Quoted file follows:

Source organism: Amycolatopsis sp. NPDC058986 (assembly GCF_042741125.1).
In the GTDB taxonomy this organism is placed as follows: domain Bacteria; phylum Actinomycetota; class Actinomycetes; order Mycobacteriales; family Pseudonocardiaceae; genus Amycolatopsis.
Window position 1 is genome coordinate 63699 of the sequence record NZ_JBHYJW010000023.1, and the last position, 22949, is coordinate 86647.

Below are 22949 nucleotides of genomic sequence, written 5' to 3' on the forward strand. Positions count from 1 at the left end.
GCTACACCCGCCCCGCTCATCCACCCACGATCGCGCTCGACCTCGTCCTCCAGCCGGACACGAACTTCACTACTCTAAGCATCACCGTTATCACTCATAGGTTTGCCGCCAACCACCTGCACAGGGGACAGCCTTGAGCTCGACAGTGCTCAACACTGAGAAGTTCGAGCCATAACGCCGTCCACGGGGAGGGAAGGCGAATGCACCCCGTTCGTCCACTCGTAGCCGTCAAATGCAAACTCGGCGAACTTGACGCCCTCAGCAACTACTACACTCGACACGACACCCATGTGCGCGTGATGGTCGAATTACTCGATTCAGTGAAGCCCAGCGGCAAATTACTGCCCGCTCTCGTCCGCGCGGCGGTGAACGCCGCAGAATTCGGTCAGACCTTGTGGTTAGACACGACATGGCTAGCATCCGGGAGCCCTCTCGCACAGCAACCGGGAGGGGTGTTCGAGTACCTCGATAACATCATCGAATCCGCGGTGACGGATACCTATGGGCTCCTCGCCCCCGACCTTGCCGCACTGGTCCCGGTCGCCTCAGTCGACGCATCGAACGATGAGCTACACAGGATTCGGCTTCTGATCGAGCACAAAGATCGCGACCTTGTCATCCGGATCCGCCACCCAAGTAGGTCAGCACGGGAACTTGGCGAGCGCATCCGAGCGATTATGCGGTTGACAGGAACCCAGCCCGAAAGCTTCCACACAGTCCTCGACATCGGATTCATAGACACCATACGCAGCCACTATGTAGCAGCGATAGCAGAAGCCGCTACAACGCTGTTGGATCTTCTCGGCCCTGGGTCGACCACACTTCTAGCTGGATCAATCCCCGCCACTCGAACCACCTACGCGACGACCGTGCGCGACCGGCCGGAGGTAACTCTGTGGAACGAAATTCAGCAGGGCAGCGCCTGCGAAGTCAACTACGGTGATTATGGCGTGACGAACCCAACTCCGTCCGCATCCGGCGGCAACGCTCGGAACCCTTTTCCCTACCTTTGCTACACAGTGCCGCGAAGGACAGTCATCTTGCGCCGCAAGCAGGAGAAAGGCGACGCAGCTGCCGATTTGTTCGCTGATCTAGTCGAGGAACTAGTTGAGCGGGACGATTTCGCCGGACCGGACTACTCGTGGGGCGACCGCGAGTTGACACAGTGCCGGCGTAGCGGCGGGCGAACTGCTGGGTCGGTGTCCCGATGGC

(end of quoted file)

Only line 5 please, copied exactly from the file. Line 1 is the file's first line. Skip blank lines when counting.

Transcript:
GCTACACCCGCCCCGCTCATCCACCCACGATCGCGCTCGACCTCGTCCTCCAGCCGGACACGAACTTCACTACTCTAAGCATCACCGTTATCACTCATAGGTTTGCCGCCAACCACCTGCACAGGGGACAGCCTTGAGCTCGACAGTGCTCAACACTGAGAAGTTCGAGCCATAACGCCGTCCACGGGGAGGGAAGGCGAATGCACCCCGTTCGTCCACTCGTAGCCGTCAAATGCAAACTCGGCGAACTTGACGCCCTCAGCAACTACTACACTCGACACGACACCCATGTGCGCGTGATGGTCGAATTACTCGATTCAGTGAAGCCCAGCGGCAAATTACTGCCCGCTCTCGTCCGCGCGGCGGTGAACGCCGCAGAATTCGGTCAGACCTTGTGGTTAGACACGACATGGCTAGCATCCGGGAGCCCTCTCGCACAGCAACCGGGAGGGGTGTTCGAGTACCTCGATAACATCATCGAATCCGCGGTGACGGATACCTATGGGCTCCTCGCCCCCGACCTTGCCGCACTGGTCCCGGTCGCCTCAGTCGACGCATCGAACGATGAGCTACACAGGATTCGGCTTCTGATCGAGCACAAAGATCGCGACCTTGTCATCCGGATCCGCCACCCAAGTAGGTCAGCACGGGAACTTGGCGAGCGCATCCGAGCGATTATGCGGTTGACAGGAACCCAGCCCGAAAGCTTCCACACAGTCCTCGACATCGGATTCATAGACACCATACGCAGCCACTATGTAGCAGCGATAGCAGAAGCCGCTACAACGCTGTTGGATCTTCTCGGCCCTGGGTCGACCACACTTCTAGCTGGATCAATCCCCGCCACTCGAACCACCTACGCGACGACCGTGCGCGACCGGCCGGAGGTAACTCTGTGGAACGAAATTCAGCAGGGCAGCGCCTGCGAAGTCAACTACGGTGATTATGGCGTGACGAACCCAACTCCGTCCGCATCCGGCGGCAACGCTCGGAACCCTTTTCCCTACCTTTGCTACACAGTGCCGCGAAGGACAGTCATCTTGCGCCGCAAGCAGGAGAAAGGCGACGCAGCTGCCGATTTGTTCGCTGATCTAGTCGAGGAACTAGTTGAGCGGGACGATTTCGCCGGACCGGACTACTCGTGGGGCGACCGCGAGTTGACACAGTGCCGGCGTAGCGGCGGGCGAACTGCTGGGTCGGTGTCCCGATGGC